22. Xenobiotic Contamination (PCBs) PCBs in transformers and capacitors Spillage and leaks Migration into groundwater Leaching into waterbodies Buildup in sediments Bioaccumulation in invertebrates Bioaccumulation in fish Bioaccumulation in humans Cancers, damage to skin, stomach, liver, kidneys, thyroid, nervous system

  23. Types of Pollutants • Directly harmful • Heavy Metals • Xenobiotic compounds (man-made) • Indirectly harmful • Nutrients • CO2 • Organic matter

  24. Directly Harmful Pollutants • Cause illness or mortality through ingestion, inhalation, and dermal absorption • Are not “naturally” present, or naturally occur in minute quantities (with exceptions)

  25. Indirectly Harmful Pollutants • Are not directly toxic • Normal flows are necessary for ecosystem function • Elevated flows cause ecosystem imbalance and cascading negative effects

  26. Course Outline • Causes of Ecosystem Degradation • Impacts of Infrastructure Projects • Major Impacts in the United States • Major Impacts Globally

  27. Infrastructure-Specific Impacts • Roads • Sprawl • Stormwater runoff • Wastewater treatment • Mining • Dams • Navigation projects • Power generation • Agriculture

  28. Local Impacts of Roads • Habitat fragmentation • Road kills • Impedes migration and dispersal FHWA

  29. Impacts of Sprawl • Habitat loss and fragmentation • Introduction of invasive species • Increased driving leads to increased CO2 • Increased stormwater runoff, including lawn chemicals (fertilizers and pesticides) NASA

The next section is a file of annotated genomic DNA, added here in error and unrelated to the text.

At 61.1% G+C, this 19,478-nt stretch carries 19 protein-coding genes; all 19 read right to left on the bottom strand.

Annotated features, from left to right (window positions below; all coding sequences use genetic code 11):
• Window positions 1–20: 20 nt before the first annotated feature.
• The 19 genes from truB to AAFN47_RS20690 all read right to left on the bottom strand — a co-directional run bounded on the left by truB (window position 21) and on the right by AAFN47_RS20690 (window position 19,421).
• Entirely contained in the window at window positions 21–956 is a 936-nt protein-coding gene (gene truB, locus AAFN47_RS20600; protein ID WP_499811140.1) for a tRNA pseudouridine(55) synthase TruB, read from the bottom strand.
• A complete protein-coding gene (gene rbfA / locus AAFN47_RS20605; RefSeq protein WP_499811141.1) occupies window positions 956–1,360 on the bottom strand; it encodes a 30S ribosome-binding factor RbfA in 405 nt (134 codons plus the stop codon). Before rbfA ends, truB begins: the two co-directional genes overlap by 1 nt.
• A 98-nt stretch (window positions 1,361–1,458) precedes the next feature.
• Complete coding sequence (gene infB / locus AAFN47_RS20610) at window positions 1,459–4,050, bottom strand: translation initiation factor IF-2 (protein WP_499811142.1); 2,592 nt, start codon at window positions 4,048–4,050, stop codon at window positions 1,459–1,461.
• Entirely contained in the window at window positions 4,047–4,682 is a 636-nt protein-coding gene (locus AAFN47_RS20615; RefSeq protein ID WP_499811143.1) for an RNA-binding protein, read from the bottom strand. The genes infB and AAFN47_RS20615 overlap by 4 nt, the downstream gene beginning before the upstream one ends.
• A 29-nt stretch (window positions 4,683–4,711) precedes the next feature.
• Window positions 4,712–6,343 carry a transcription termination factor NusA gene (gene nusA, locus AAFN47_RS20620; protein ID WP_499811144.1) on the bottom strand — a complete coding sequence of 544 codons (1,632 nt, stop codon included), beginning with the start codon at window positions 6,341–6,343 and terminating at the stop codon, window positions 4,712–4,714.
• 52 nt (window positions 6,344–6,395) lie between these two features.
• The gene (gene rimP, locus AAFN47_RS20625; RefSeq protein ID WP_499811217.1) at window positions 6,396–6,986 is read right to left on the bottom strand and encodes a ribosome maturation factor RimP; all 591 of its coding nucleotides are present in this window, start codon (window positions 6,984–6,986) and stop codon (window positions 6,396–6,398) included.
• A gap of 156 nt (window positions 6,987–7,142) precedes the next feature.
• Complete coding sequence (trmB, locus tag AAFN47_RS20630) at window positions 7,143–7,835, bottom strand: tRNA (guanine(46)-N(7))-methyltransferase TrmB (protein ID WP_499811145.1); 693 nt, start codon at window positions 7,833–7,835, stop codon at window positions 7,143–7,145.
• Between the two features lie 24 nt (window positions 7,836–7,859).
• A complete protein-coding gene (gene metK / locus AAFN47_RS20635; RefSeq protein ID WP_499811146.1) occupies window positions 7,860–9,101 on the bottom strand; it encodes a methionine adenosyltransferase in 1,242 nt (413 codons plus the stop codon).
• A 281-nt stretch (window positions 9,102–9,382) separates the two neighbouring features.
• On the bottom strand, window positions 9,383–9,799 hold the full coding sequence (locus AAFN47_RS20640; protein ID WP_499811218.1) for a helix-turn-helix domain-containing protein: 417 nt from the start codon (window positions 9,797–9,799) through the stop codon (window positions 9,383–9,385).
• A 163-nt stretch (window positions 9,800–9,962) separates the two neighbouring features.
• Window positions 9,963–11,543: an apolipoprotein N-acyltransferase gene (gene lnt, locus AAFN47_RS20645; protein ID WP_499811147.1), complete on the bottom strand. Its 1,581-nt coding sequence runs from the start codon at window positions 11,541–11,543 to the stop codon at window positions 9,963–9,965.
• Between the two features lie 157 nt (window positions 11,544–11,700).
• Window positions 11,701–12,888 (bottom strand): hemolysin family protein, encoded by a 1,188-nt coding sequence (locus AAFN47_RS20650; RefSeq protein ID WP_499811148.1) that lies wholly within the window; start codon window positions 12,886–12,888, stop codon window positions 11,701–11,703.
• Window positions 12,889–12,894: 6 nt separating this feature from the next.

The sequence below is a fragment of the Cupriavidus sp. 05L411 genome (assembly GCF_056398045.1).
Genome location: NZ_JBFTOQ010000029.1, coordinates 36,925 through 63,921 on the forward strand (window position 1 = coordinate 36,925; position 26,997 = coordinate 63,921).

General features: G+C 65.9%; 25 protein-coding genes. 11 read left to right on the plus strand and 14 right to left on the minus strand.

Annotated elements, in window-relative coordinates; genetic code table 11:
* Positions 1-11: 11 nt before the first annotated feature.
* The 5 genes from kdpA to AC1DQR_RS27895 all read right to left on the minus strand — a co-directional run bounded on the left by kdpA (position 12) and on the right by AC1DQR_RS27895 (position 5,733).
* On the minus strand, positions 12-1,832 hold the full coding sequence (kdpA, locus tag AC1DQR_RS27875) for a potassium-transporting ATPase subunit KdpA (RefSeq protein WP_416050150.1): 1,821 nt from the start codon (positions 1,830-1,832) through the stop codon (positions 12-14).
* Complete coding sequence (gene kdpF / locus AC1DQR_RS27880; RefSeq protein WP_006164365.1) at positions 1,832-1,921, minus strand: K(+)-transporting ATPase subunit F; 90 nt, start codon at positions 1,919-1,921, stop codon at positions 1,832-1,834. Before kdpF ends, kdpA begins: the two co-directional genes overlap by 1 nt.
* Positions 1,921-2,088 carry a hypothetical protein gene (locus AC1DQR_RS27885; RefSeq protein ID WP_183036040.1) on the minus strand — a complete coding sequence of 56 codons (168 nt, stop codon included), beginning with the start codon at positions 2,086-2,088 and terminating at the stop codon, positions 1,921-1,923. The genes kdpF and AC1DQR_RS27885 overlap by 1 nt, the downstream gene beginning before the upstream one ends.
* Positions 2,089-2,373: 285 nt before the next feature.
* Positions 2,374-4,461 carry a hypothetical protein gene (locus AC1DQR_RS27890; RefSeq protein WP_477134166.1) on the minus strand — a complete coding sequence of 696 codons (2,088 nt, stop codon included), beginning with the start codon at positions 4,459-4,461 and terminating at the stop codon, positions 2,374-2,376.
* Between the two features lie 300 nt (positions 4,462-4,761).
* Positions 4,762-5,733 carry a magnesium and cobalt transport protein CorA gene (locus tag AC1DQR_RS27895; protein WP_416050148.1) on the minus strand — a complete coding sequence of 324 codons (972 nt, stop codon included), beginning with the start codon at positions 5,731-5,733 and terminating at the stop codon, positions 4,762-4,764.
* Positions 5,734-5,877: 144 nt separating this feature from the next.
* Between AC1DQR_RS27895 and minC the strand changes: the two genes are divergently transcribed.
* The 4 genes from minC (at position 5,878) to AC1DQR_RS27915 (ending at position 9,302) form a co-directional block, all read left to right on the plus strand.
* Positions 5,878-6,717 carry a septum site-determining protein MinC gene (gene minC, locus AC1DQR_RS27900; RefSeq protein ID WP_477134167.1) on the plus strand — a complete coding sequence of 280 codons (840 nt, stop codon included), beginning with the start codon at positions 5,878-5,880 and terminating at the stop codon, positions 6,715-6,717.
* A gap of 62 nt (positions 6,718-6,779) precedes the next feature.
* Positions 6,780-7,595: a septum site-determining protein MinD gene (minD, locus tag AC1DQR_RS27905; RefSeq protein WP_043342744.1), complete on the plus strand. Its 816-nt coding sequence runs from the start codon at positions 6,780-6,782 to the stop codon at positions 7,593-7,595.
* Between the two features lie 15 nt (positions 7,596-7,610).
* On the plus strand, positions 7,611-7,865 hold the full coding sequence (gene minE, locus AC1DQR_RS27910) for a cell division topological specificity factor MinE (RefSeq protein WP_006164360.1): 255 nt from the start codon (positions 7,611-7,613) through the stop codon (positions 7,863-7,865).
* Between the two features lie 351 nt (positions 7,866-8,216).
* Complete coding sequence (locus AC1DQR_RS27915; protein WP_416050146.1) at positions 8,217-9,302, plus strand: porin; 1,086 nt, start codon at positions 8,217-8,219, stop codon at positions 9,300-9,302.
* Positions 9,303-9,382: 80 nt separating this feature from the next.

30. Impacts of Stormwater Runoff • Hydromodification • Loss of habitat features (in-stream shelter, deep pools, base flow) • Elevated water temperature • Eutrophication USGS

  31. Impacts of Wastewater Treatment Discharges • Eutrophication • Elevated temperatures • Xenobiotics USGS

  32. Impacts of Mining and Extraction • Habitat loss • Contamination due to leaching from spoils • Groundwater contamination EPA

  33. Impacts of Dams • Habitat loss • Altered hydrology • Reduced sediment flows downstream • Habitat fragmentation USACE

  34. Impacts of Navigation Projects • Loss of river and estuary bottom habitat • Estuary sediment starvation • Wetland subsidence USGS

  35. Impacts of Power Generation • Local: • Elevated water temperature • Habitat fragmentation due to transmission corridors • Contamination due to accidental chemical release • Non-local: • Air pollution • Climate change • Impacts of extraction USGS

  36. Course Outline • Causes of Ecosystem Degradation • Impacts of Infrastructure Projects • Major Impacts in the United States • Major Impacts Globally

  37. Impacts in the United States • Habitat loss and fragmentation • Depletion of fresh water resources • Eutrophication • Coastal Louisiana wetland loss • Hydromodification